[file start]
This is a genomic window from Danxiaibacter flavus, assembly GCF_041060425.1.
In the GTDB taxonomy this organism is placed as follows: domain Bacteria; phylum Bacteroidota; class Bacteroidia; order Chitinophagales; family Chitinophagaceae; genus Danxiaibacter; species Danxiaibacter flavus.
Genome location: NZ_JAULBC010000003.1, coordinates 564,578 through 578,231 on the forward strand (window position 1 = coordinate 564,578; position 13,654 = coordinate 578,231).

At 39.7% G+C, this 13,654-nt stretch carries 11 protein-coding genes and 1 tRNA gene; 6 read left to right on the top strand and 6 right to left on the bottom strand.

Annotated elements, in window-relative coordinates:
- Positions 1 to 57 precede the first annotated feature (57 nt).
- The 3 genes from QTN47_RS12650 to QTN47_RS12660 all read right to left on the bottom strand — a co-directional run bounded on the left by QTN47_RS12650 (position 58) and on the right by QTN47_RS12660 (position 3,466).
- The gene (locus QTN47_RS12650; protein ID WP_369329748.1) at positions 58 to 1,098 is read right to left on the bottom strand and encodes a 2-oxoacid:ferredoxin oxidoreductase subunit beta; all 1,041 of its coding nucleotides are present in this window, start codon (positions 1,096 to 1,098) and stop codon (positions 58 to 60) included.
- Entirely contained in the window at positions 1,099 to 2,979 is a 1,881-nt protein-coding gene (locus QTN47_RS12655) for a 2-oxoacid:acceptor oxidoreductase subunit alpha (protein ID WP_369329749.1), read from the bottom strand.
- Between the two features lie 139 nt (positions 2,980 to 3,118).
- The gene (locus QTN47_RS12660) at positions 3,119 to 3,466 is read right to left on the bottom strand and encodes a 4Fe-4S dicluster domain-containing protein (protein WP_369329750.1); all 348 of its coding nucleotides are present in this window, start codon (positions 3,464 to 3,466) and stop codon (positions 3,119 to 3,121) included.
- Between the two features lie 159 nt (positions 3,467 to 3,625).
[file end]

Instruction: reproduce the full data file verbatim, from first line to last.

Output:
This is a genomic window from Danxiaibacter flavus, assembly GCF_041060425.1.
In the GTDB taxonomy this organism is placed as follows: domain Bacteria; phylum Bacteroidota; class Bacteroidia; order Chitinophagales; family Chitinophagaceae; genus Danxiaibacter; species Danxiaibacter flavus.
Genome location: NZ_JAULBC010000003.1, coordinates 564,578 through 578,231 on the forward strand (window position 1 = coordinate 564,578; position 13,654 = coordinate 578,231).

At 39.7% G+C, this 13,654-nt stretch carries 11 protein-coding genes and 1 tRNA gene; 6 read left to right on the top strand and 6 right to left on the bottom strand.

Annotated elements, in window-relative coordinates:
- Positions 1 to 57 precede the first annotated feature (57 nt).
- The 3 genes from QTN47_RS12650 to QTN47_RS12660 all read right to left on the bottom strand — a co-directional run bounded on the left by QTN47_RS12650 (position 58) and on the right by QTN47_RS12660 (position 3,466).
- The gene (locus QTN47_RS12650; protein ID WP_369329748.1) at positions 58 to 1,098 is read right to left on the bottom strand and encodes a 2-oxoacid:ferredoxin oxidoreductase subunit beta; all 1,041 of its coding nucleotides are present in this window, start codon (positions 1,096 to 1,098) and stop codon (positions 58 to 60) included.
- Entirely contained in the window at positions 1,099 to 2,979 is a 1,881-nt protein-coding gene (locus QTN47_RS12655) for a 2-oxoacid:acceptor oxidoreductase subunit alpha (protein ID WP_369329749.1), read from the bottom strand.
- Between the two features lie 139 nt (positions 2,980 to 3,118).
- The gene (locus QTN47_RS12660) at positions 3,119 to 3,466 is read right to left on the bottom strand and encodes a 4Fe-4S dicluster domain-containing protein (protein WP_369329750.1); all 348 of its coding nucleotides are present in this window, start codon (positions 3,464 to 3,466) and stop codon (positions 3,119 to 3,121) included.
- Between the two features lie 159 nt (positions 3,467 to 3,625).